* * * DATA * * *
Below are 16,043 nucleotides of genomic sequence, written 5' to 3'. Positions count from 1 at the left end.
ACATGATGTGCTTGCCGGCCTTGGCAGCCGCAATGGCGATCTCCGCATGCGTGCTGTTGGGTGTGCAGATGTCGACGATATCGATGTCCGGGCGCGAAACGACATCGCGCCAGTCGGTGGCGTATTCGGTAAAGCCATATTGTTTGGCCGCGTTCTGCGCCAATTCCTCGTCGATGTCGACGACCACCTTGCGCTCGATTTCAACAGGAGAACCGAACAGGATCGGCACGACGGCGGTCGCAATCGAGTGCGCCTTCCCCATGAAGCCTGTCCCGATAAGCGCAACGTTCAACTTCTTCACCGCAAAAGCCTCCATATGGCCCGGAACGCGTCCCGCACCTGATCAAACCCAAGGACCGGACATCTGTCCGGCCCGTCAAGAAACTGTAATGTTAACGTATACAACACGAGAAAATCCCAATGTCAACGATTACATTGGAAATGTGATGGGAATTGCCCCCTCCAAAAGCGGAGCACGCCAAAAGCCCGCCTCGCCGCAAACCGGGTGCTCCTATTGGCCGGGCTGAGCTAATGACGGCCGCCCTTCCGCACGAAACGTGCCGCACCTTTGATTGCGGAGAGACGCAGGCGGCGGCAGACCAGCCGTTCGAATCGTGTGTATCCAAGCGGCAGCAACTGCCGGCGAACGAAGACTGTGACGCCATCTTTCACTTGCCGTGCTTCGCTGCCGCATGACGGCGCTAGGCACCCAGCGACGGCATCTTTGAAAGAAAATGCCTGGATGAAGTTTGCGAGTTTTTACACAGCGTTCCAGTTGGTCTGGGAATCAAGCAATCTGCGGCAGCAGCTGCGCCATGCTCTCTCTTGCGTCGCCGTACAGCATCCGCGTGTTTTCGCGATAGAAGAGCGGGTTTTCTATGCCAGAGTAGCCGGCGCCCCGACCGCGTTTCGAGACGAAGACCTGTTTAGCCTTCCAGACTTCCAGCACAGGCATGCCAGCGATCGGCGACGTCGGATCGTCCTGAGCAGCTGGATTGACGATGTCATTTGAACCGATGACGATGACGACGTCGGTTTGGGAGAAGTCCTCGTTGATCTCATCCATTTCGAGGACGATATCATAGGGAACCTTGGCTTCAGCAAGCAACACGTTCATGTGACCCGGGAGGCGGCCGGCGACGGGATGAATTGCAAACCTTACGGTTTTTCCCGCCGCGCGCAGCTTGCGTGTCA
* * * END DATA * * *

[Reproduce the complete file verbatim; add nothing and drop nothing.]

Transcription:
Below are 16,043 nucleotides of genomic sequence, written 5' to 3'. Positions count from 1 at the left end.
ACATGATGTGCTTGCCGGCCTTGGCAGCCGCAATGGCGATCTCCGCATGCGTGCTGTTGGGTGTGCAGATGTCGACGATATCGATGTCCGGGCGCGAAACGACATCGCGCCAGTCGGTGGCGTATTCGGTAAAGCCATATTGTTTGGCCGCGTTCTGCGCCAATTCCTCGTCGATGTCGACGACCACCTTGCGCTCGATTTCAACAGGAGAACCGAACAGGATCGGCACGACGGCGGTCGCAATCGAGTGCGCCTTCCCCATGAAGCCTGTCCCGATAAGCGCAACGTTCAACTTCTTCACCGCAAAAGCCTCCATATGGCCCGGAACGCGTCCCGCACCTGATCAAACCCAAGGACCGGACATCTGTCCGGCCCGTCAAGAAACTGTAATGTTAACGTATACAACACGAGAAAATCCCAATGTCAACGATTACATTGGAAATGTGATGGGAATTGCCCCCTCCAAAAGCGGAGCACGCCAAAAGCCCGCCTCGCCGCAAACCGGGTGCTCCTATTGGCCGGGCTGAGCTAATGACGGCCGCCCTTCCGCACGAAACGTGCCGCACCTTTGATTGCGGAGAGACGCAGGCGGCGGCAGACCAGCCGTTCGAATCGTGTGTATCCAAGCGGCAGCAACTGCCGGCGAACGAAGACTGTGACGCCATCTTTCACTTGCCGTGCTTCGCTGCCGCATGACGGCGCTAGGCACCCAGCGACGGCATCTTTGAAAGAAAATGCCTGGATGAAGTTTGCGAGTTTTTACACAGCGTTCCAGTTGGTCTGGGAATCAAGCAATCTGCGGCAGCAGCTGCGCCATGCTCTCTCTTGCGTCGCCGTACAGCATCCGCGTGTTTTCGCGATAGAAGAGCGGGTTTTCTATGCCAGAGTAGCCGGCGCCCCGACCGCGTTTCGAGACGAAGACCTGTTTAGCCTTCCAGACTTCCAGCACAGGCATGCCAGCGATCGGCGACGTCGGATCGTCCTGAGCAGCTGGATTGACGATGTCATTTGAACCGATGACGATGACGACGTCGGTTTGGGAGAAGTCCTCGTTGATCTCATCCATTTCGAGGACGATATCATAGGGAACCTTGGCTTCAGCAAGCAACACGTTCATGTGACCCGGGAGGCGGCCGGCGACGGGATGAATTGCAAACCTTACGGTTTTTCCCGCCGCGCGCAGCTTGCGTGTCA